Give your Kiddos Space to Explore
Written by: Dr. Stacy Frazier and Maya Boustani
Kiddos want independence. The process is gradual, begins early, and extends through young adulthood. As soon as baby learns to crawl, she is eager to explore her world. So begins a parent’s journey to strike balance between encouraging separation, while protecting their child from harm.
Below are autonomy granting guidelines broken down into the 5 stages of childhood:
•Early Childhood (Age 2-6):
Initial desire for control emerges during the “terrible twos”. Toddlers seek to exercise their independence, but success depends heavily on the extent to which they can return safely to their caregiver’s side. Gentle encouragement to explore and discover facilitates self-confidence. Parents can support their little kiddos by supervising safe exploration and offering age appropriate choices: Apple or pear? Blocks or legos? Choices introduce opportunities for child decision-making met with parent approval. As children show signs of independence – dress themselves, tie their shoes, or clear their dinner spot – encourage them to assume responsibility for these, and invite them to help with other household tasks (setting the table or raking the leaves).
•Middle Childhood (Age 6-8):
Initiate family rules and routines that increase independence. Children can be responsible for safe keeping of their toys, folding their clothes, completing homework, maintaining good habits (teeth brushing, choosing healthy snacks), and contributing to their family through chores. These expectations create important opportunities for kiddos to develop a sense of responsibility, self-confidence, and pride.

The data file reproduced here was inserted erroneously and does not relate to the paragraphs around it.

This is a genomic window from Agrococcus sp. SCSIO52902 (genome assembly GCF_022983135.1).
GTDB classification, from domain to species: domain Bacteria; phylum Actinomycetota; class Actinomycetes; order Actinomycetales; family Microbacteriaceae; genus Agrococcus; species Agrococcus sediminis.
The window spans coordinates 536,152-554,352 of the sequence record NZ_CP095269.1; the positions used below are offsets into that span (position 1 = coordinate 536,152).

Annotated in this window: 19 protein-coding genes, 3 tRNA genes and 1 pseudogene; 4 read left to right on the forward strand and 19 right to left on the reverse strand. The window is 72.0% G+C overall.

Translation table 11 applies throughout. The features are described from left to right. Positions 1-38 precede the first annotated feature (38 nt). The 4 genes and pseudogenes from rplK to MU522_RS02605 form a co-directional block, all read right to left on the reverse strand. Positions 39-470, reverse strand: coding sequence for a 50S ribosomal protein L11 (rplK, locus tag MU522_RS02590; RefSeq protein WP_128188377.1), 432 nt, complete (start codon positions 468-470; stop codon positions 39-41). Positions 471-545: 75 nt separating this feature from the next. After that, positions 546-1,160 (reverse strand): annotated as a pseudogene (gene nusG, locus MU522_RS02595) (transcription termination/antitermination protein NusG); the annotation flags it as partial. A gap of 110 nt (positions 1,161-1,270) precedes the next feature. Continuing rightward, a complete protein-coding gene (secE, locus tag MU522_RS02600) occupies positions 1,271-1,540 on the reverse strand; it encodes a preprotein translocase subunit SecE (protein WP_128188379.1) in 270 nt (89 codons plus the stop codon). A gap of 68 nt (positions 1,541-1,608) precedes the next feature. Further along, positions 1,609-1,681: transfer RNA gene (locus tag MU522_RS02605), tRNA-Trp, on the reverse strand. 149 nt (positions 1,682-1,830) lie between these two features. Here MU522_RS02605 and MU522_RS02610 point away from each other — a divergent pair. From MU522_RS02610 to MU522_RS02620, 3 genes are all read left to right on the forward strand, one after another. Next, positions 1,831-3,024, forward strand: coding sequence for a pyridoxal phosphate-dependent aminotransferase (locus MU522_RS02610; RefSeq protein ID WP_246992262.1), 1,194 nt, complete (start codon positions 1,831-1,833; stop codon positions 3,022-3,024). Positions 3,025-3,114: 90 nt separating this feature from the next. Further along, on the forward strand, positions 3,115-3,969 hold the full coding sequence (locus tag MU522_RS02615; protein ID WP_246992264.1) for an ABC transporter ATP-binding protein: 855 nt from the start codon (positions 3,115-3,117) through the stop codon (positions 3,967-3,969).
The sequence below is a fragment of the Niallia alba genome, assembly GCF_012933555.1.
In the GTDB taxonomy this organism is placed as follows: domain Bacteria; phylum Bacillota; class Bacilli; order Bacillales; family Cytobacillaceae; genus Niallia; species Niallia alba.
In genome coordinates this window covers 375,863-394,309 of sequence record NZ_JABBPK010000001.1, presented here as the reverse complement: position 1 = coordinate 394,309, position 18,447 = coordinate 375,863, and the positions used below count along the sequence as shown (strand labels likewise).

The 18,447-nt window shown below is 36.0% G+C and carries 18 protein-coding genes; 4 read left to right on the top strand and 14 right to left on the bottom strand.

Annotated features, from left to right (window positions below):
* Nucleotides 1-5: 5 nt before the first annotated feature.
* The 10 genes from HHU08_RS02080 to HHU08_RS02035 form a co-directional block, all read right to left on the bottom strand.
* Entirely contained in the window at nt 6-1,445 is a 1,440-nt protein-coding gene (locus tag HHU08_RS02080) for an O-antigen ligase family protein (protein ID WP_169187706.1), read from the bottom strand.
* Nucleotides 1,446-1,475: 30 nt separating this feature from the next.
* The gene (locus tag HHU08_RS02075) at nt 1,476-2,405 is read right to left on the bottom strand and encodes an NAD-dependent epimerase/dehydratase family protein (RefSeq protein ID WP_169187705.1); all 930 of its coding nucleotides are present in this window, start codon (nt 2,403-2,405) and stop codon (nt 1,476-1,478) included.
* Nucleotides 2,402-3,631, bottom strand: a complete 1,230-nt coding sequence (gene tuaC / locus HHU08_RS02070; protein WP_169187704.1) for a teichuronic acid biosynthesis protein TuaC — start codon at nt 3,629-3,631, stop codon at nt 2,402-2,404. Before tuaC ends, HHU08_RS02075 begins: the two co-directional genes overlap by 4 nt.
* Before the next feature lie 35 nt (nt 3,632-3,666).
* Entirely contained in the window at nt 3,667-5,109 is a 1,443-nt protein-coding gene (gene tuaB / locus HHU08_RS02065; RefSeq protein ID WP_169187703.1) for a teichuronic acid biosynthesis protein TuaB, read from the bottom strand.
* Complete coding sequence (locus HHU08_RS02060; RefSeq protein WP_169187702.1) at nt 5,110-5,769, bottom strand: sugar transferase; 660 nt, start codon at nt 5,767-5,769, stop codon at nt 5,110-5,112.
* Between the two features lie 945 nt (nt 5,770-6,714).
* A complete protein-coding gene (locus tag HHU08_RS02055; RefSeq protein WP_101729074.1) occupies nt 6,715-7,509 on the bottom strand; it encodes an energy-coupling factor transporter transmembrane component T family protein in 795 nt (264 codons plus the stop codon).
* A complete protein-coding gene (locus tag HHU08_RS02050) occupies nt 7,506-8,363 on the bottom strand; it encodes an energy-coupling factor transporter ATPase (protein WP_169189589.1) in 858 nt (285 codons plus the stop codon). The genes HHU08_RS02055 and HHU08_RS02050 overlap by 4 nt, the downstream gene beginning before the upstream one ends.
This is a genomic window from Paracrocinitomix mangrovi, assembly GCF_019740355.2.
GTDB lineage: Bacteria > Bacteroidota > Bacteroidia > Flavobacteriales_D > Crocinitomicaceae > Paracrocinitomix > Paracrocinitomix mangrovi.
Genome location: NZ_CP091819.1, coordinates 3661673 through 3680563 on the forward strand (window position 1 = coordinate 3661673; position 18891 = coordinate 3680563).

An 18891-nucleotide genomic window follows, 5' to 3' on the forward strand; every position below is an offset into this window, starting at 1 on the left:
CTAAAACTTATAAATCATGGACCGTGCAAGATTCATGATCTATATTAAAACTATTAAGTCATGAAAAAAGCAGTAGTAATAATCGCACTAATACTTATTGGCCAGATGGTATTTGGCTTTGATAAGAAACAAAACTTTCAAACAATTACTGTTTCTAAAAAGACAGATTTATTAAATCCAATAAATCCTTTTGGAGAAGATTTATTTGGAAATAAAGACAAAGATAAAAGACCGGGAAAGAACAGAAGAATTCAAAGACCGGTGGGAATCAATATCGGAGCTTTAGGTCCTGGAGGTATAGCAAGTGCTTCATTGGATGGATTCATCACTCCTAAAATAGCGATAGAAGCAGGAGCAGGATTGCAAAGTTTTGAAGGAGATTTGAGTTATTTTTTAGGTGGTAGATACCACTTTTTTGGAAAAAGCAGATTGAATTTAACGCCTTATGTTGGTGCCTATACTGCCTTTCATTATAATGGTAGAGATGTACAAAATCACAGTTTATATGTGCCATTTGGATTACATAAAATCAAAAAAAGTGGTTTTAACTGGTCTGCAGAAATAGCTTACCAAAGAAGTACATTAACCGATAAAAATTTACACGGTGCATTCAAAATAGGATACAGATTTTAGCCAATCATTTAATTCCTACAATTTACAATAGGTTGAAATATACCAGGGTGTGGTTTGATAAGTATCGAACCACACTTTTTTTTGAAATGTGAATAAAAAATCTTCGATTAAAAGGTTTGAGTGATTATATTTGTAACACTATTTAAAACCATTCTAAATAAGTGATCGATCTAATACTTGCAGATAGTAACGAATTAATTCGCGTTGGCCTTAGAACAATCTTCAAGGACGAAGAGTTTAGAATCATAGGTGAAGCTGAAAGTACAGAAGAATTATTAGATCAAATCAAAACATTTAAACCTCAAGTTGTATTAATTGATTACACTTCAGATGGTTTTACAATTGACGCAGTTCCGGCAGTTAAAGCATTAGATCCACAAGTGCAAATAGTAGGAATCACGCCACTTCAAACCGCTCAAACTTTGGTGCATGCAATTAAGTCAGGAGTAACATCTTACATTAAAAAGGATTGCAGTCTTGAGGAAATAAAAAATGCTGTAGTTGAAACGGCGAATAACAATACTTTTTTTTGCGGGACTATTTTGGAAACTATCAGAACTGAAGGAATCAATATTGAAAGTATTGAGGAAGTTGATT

•Late Childhood (Age 9-11):
Children appreciate opportunities to contribute to family discussions and decisions (such as planning the week’s dinners or choosing an evening activity). They benefit from solving some of their own problems (help them to identify the problem, brainstorm solutions, consider pros and cons, make a decision and evaluate its outcome) and suffering the natural consequences of their mistakes (such as leaving their book at school or leaving their toy in the rain).
•Early Adolescence (Age 12-15):
Parents often reduce supervision during middle school, coinciding with increasing peer influence. Middle school presents opportunities for expanding friendships, new activities, and exposure to risky behaviors (swearing, cigarettes, fighting). Therefore, it becomes even more important to monitor closely while providing opportunities for your pre-teen to earn trust and privileges.
Maintain ongoing, open, honest, and calm communication. Allow disagreements. Model patience, offer more praise than criticism, and demonstrate respect for diverse perspectives on complex issues.
•Late Adolescence (Age 16-18):
Value mistakes as opportunities for growth and learning, and allow realistic consequences to teach responsibilities that accompany adolescence. For example, though you may be tempted to ground your adolescent for crashing the car, they will learn from natural consequences, such as paying for repairs and relying on public transportation.
Kids of all ages seek and deserve independence. Sometimes they may climb too high or stray too far. But when they fall, you’ll be there to catch them. So, as you prepare for a fun summer, give them space to explore, and they will soar!
Stacy L. Frazier, Ph.D., is an Associate Professor and mother of two (Alyssa, 13 and Sebastian, 10), and Maya M. Boustani, M.S., is a doctoral candidate and also a mother of two (Noor, 8 and Nayla, 5). Both work at the Center for Children and Families in the Department of Psychology at Florida International University.